One of the best mandates to come out of the President’s American Jobs Bill is to hold Colleges of Education accountable for the quality of teachers they graduate. This is where the biggest failure in education lies. Finally, someday soon ALL of our children will benefit from highly effective teachers. To those highly effective/effective teachers out there – Thank you and Kudos! The quality of your work and your dedication shows in the quality of your students’ work and their desire to learn.

  7. tamapanative says:

    Liana G.

    You often post regarding the effectiveness and quality of teachers. What makes a teacher incompetent according to your supposed expertise?

    Secondly, in any profession it is the job of the administrator, boss, supervisor to assist the employees in their charge to make them better. I have yet to work at a job where they do not want to assist in any way shape or form to help make an employee a better employee.

    • Liana G says:

      In response to your 1st comment:-

      I would like to say my supposed expertise comes from being a parent of 4 children, ages 14 – 24, who has spent many years and hours in the classroom. I would like to say it comes from reading many teachers blogs and journal articles / research papers / investigative reports giving insight into the American classroom / Education System. I would also like to say my supposed expertise comes from being an ESE pre-service teacher exposed to K-12 classrooms. In addition to all of this, I will say with absolute certainty that when I graduate in a few months, with my endorsements and certifications in TESOL, Reading, Autism, ESE, and Math from a small academically focused non-sports crazed college with a maximum of 25 students per classroom, I will not have the total confidence and the expertise to teach in a classroom with the training I have received. May I enquire of your supposed expertise?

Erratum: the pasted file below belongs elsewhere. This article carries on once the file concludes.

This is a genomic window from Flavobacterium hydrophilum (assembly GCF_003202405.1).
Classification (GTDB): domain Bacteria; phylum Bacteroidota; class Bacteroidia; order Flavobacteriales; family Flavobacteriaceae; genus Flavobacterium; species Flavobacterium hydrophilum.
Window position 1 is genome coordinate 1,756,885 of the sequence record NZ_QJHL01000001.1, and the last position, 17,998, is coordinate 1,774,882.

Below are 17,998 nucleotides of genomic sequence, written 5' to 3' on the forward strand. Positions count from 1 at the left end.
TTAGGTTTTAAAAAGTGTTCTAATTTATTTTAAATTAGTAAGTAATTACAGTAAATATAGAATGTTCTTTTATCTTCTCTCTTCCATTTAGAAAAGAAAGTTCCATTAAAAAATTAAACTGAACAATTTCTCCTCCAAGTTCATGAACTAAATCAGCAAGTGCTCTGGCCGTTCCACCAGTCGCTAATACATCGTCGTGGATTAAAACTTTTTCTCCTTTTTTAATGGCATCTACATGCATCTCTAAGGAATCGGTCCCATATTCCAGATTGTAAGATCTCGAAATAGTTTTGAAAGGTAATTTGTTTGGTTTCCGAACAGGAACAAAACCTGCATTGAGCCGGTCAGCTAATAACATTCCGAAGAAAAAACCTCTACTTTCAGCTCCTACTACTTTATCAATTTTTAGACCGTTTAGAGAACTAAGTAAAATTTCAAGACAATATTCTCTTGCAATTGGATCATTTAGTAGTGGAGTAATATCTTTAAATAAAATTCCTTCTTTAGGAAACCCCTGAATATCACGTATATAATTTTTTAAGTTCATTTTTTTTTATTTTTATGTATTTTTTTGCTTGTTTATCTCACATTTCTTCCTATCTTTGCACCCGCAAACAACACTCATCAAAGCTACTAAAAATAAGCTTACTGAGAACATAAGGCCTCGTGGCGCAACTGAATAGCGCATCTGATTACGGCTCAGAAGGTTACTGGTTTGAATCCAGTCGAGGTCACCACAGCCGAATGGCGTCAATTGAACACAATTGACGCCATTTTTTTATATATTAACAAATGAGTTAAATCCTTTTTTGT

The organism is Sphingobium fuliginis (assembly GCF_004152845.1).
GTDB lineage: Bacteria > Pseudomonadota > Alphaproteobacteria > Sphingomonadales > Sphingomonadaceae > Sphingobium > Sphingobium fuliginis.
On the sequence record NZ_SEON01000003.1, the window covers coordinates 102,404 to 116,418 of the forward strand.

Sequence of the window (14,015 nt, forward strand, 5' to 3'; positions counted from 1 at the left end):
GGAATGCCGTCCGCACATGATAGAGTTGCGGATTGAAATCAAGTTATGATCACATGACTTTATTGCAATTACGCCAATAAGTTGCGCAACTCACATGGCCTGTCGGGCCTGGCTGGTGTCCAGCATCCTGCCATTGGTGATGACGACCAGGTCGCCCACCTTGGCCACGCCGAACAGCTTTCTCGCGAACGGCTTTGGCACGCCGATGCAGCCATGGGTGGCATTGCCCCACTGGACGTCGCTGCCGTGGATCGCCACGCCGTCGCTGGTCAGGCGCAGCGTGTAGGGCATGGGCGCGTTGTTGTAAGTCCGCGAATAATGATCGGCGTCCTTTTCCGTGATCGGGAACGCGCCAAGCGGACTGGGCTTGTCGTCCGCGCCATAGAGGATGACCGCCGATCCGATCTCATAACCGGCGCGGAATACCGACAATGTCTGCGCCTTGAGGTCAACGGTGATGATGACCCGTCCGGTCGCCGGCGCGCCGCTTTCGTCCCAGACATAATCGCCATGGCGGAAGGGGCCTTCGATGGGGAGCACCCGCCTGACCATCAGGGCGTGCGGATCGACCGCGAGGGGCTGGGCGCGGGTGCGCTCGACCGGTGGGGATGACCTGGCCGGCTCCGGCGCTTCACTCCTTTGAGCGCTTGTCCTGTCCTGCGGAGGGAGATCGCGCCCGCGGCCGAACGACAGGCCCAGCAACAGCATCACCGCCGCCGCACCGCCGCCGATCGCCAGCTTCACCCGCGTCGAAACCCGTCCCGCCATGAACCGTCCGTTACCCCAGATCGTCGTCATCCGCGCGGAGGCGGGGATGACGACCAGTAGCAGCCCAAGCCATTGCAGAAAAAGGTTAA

My son, a recent engineering graduate from UCF, told me of a petition one of his professors had passed around that had to do with improving academic rigor. The professor had approached the Dean of Academics asking for more vigorous and stringent academic focus and the Dean’s response of “we don’t care about academics” motivated him to act. I hope this professor has tenure.

      In response to your 2nd comment:-

      In many professions, employee improvement training is done by professionals who are experts in the field. But what do I know, I only get to accompany my husband on some of these training sessions when spouses are invited. I am certainly glad his previous boss did not train him in any way whatsoever. Probably the same way some employees feel about their bosses in this community. Tony Capela, and Mr. Landon and more come to mind from reading the comments on this very site.

  8. PalmCoast says:

    Liana G
    Your post does speak volumes!!!…YOU are so Correct in ALL you posted….Kuddos to you for posting!!…I could not have said it better myself!!